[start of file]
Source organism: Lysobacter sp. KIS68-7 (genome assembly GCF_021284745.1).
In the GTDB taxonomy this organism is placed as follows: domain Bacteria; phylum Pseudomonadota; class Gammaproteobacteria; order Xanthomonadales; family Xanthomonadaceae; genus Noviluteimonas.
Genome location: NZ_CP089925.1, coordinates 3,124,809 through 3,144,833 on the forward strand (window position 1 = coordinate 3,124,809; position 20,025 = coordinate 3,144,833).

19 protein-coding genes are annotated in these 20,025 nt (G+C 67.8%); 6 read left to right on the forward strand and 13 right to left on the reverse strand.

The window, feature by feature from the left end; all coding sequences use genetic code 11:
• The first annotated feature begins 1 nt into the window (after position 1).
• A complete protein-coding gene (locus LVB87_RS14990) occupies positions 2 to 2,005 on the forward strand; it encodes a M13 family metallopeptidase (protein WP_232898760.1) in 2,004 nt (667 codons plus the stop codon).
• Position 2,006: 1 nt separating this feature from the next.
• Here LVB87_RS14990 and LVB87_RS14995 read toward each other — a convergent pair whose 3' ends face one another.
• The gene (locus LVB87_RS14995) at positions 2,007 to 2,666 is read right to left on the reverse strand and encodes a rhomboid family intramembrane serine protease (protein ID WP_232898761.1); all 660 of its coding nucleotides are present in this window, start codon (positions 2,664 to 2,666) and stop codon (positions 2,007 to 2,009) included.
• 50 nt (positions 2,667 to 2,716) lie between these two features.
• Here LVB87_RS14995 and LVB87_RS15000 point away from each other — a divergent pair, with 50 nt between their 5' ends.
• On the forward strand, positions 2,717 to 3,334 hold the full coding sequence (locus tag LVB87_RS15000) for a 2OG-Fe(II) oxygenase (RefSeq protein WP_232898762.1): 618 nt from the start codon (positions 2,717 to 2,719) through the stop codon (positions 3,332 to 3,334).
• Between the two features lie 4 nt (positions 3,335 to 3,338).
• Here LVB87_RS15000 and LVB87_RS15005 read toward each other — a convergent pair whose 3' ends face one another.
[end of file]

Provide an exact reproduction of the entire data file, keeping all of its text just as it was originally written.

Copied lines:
Source organism: Lysobacter sp. KIS68-7 (genome assembly GCF_021284745.1).
In the GTDB taxonomy this organism is placed as follows: domain Bacteria; phylum Pseudomonadota; class Gammaproteobacteria; order Xanthomonadales; family Xanthomonadaceae; genus Noviluteimonas.
Genome location: NZ_CP089925.1, coordinates 3,124,809 through 3,144,833 on the forward strand (window position 1 = coordinate 3,124,809; position 20,025 = coordinate 3,144,833).

19 protein-coding genes are annotated in these 20,025 nt (G+C 67.8%); 6 read left to right on the forward strand and 13 right to left on the reverse strand.

The window, feature by feature from the left end; all coding sequences use genetic code 11:
• The first annotated feature begins 1 nt into the window (after position 1).
• A complete protein-coding gene (locus LVB87_RS14990) occupies positions 2 to 2,005 on the forward strand; it encodes a M13 family metallopeptidase (protein WP_232898760.1) in 2,004 nt (667 codons plus the stop codon).
• Position 2,006: 1 nt separating this feature from the next.
• Here LVB87_RS14990 and LVB87_RS14995 read toward each other — a convergent pair whose 3' ends face one another.
• The gene (locus LVB87_RS14995) at positions 2,007 to 2,666 is read right to left on the reverse strand and encodes a rhomboid family intramembrane serine protease (protein ID WP_232898761.1); all 660 of its coding nucleotides are present in this window, start codon (positions 2,664 to 2,666) and stop codon (positions 2,007 to 2,009) included.
• 50 nt (positions 2,667 to 2,716) lie between these two features.
• Here LVB87_RS14995 and LVB87_RS15000 point away from each other — a divergent pair, with 50 nt between their 5' ends.
• On the forward strand, positions 2,717 to 3,334 hold the full coding sequence (locus tag LVB87_RS15000) for a 2OG-Fe(II) oxygenase (RefSeq protein WP_232898762.1): 618 nt from the start codon (positions 2,717 to 2,719) through the stop codon (positions 3,332 to 3,334).
• Between the two features lie 4 nt (positions 3,335 to 3,338).
• Here LVB87_RS15000 and LVB87_RS15005 read toward each other — a convergent pair whose 3' ends face one another.